Ellingham Academy has a reputation for educating brilliant creative thinkers—and a history steeped in intrigue. Long ago, the founder and his family inexplicably vanished, leaving just one clue in their wake: a note of riddles signed "Truly, Devious." Stevie Bell is a first-year, and as a passionate murderino, she’s determined to find answers to one of America’s greatest mysteries. But when the kidnapper returns to Ellingham's hallowed halls, will Stevie be the one to finally crack the case, or will she become the next victim? Truly Devious is a brand new series that features Christie-like twists and, of course, a young sleuth Enola would want on her team.
A Study in Charlotte
A riff on the first Sherlock Holmes mystery, A Study in Scarlet, Cavallaro’s novel introduces readers to the descendants of Doyle’s famed duo: Jamie Watson and Charlotte Holmes. Despite the friendship between their great-great-great grandfathers, Jamie and Charlotte aren’t exactly boarding school chums. But the death of a fellow student—and the accusations lobbied against Jamie—forces the pair to call upon their inherited genius, and find the true culprit as a team. Enola fans will delight in the book’s references to the Holmes canon—though its darker, mildly risqé themes make it more appropriate for teens.
A Spy in the House
Enola resisted a formal education, but she'd happily enroll in Miss Scrimshaw’s Academy for Girls—a female spy agency disguised as a school. After years of being trained in the art of espionage, Mary Quinn is ready to stretch her legs in the wilds of 19th century London. Her first mission? Posing as a lady's companion, and investigating the whereabouts of a suspected smuggler. But as Mary infiltrates the social circles of the well-to-do, she finds that discerning friend from foe is easier said than done—especially when she encounters a potential rival. Rich with Victorian-era history and featuring a dose of romance, A Spy in the House is the thrilling start to delightful series.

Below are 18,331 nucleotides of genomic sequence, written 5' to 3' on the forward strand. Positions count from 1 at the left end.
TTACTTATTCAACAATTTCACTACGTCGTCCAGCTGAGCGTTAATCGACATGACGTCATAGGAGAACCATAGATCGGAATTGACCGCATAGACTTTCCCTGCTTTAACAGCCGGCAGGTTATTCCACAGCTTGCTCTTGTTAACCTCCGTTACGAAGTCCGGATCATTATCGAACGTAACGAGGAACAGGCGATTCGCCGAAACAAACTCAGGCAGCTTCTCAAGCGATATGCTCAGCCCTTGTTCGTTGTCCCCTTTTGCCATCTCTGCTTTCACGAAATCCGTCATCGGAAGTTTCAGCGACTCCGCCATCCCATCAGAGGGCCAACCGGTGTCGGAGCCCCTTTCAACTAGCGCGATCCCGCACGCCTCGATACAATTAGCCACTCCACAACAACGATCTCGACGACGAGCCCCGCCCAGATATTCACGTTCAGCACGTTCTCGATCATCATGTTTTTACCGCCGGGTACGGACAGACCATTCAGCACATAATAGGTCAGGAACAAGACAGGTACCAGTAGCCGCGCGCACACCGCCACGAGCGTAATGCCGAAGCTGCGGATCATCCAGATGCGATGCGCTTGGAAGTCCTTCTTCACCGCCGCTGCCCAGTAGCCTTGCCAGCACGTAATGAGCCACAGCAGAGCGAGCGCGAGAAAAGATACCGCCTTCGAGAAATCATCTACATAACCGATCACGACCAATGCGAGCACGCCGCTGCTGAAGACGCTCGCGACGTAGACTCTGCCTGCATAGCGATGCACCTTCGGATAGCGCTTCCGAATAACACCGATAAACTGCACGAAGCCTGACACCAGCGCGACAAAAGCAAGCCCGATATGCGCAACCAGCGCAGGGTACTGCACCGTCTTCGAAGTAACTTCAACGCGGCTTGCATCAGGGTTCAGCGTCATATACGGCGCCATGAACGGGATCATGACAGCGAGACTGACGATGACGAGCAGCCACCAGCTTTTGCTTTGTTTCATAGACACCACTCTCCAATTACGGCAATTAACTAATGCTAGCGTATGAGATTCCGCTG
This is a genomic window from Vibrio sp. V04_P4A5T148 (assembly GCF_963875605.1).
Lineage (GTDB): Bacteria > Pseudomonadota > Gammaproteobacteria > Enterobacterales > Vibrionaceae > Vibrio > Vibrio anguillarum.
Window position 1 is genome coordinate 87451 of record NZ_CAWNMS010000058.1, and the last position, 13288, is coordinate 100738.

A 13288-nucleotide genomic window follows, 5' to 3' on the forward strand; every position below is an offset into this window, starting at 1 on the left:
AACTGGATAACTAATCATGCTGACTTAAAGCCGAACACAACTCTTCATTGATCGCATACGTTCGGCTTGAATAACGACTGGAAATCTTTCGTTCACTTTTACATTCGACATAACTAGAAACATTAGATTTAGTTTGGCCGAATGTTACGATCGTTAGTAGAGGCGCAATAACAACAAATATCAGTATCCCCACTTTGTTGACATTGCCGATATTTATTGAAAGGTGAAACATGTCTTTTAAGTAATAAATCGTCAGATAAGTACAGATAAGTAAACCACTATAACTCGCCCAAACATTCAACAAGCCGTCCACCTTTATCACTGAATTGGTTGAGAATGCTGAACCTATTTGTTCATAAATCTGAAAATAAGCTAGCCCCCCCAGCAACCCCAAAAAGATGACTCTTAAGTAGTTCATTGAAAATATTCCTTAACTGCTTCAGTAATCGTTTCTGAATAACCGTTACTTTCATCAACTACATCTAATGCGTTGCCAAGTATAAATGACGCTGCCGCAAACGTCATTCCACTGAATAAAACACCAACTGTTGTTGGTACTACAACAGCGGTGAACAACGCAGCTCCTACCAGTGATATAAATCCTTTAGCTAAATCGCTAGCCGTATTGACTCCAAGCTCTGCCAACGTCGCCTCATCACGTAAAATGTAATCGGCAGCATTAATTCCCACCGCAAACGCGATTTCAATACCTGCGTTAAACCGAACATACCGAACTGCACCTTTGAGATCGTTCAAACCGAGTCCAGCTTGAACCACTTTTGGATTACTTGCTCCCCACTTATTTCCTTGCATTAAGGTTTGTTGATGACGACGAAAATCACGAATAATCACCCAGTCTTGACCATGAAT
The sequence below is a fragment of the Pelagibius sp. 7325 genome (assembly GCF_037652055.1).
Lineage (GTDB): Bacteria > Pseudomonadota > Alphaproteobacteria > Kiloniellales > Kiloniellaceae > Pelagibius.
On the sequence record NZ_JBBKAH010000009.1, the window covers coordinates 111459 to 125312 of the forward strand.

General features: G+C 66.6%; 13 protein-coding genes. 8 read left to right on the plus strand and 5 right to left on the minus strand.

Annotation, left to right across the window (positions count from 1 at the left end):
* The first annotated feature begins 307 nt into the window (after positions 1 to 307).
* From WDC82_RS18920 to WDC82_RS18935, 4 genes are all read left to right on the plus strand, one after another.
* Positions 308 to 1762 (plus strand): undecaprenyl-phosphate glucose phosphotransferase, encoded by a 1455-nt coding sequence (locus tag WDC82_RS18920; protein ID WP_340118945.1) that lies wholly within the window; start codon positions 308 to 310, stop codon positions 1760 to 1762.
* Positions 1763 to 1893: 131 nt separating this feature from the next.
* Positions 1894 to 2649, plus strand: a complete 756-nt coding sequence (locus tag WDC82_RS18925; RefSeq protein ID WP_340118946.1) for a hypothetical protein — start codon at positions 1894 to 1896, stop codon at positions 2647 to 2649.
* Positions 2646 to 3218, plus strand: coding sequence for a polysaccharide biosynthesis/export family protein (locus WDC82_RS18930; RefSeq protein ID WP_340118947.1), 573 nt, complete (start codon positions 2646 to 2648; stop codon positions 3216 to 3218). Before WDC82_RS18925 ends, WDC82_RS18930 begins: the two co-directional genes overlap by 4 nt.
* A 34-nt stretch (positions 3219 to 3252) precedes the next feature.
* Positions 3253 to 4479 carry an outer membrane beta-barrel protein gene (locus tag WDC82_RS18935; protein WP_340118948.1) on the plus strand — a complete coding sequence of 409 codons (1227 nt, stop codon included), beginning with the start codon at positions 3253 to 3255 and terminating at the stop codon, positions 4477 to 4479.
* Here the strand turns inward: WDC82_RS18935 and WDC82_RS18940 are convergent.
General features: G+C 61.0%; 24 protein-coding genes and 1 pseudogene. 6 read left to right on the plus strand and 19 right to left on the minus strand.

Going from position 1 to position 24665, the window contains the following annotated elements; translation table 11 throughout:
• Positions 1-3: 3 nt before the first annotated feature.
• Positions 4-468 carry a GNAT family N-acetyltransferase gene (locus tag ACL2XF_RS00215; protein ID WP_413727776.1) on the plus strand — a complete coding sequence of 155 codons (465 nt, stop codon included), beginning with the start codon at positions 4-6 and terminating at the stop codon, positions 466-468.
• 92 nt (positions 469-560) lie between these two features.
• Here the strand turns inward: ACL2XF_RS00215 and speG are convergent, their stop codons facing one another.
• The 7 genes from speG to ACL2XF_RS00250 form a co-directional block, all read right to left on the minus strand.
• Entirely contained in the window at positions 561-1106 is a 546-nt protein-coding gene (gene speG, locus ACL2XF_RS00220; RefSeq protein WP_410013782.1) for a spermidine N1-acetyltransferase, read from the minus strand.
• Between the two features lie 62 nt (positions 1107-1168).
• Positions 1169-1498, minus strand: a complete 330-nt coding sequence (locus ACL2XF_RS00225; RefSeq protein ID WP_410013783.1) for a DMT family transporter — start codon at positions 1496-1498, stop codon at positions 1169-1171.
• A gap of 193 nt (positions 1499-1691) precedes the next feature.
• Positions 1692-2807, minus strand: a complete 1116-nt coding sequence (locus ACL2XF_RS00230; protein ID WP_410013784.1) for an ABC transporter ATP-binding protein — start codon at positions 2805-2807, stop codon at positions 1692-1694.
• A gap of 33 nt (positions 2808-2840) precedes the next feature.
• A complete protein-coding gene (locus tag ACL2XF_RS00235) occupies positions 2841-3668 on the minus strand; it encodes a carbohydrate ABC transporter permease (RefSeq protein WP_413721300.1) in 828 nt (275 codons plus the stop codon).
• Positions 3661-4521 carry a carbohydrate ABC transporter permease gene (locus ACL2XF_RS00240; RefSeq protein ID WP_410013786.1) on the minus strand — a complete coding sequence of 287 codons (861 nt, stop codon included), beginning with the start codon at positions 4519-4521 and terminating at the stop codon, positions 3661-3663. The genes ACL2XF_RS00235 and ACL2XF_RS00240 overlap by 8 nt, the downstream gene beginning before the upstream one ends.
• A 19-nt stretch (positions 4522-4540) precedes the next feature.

The Girl is Murder
The first in a series of 1940s mysteries, The Girl is Murder sees 15-year-old Iris Anderson dip her toes into the world of crime-solving. With her PI father permanently injured from Pearl Harbor, Iris is more than eager to take up the detecting mantle—especially when his latest case involves a missing schoolmate. Against his wishes, Iris launches her own investigation into the case, all the while trying to find her place in a time of global conflict and fear. Kathryn Miller Haines has managed to create a whodunnit that not only delivers surprises, but also captures the tense atmosphere of the World War II era.
Murder is Bad Manners
Hazel may be an outsider at her English boarding school, but she’s found a friend in Daisy—the British Sherlock to her Chinese Watson. As amateur detectives with their own grassroots agency, they’re eager for a bit of crime to disrupt the quiet countryside. Their discovery of a teacher's limp body, and its disappearance soon thereafter, finally gives the girls mystery they can sink their teeth into. Both are convinced that a killer is in their midst, but as the only ones aware of the crime, it’s up to them to prevent his (or her) next attack...
This post first appeared on Murder & Mayhem.
Featured photo: Cover of The Case of the Gypsy Goodbye, by Nancy Springer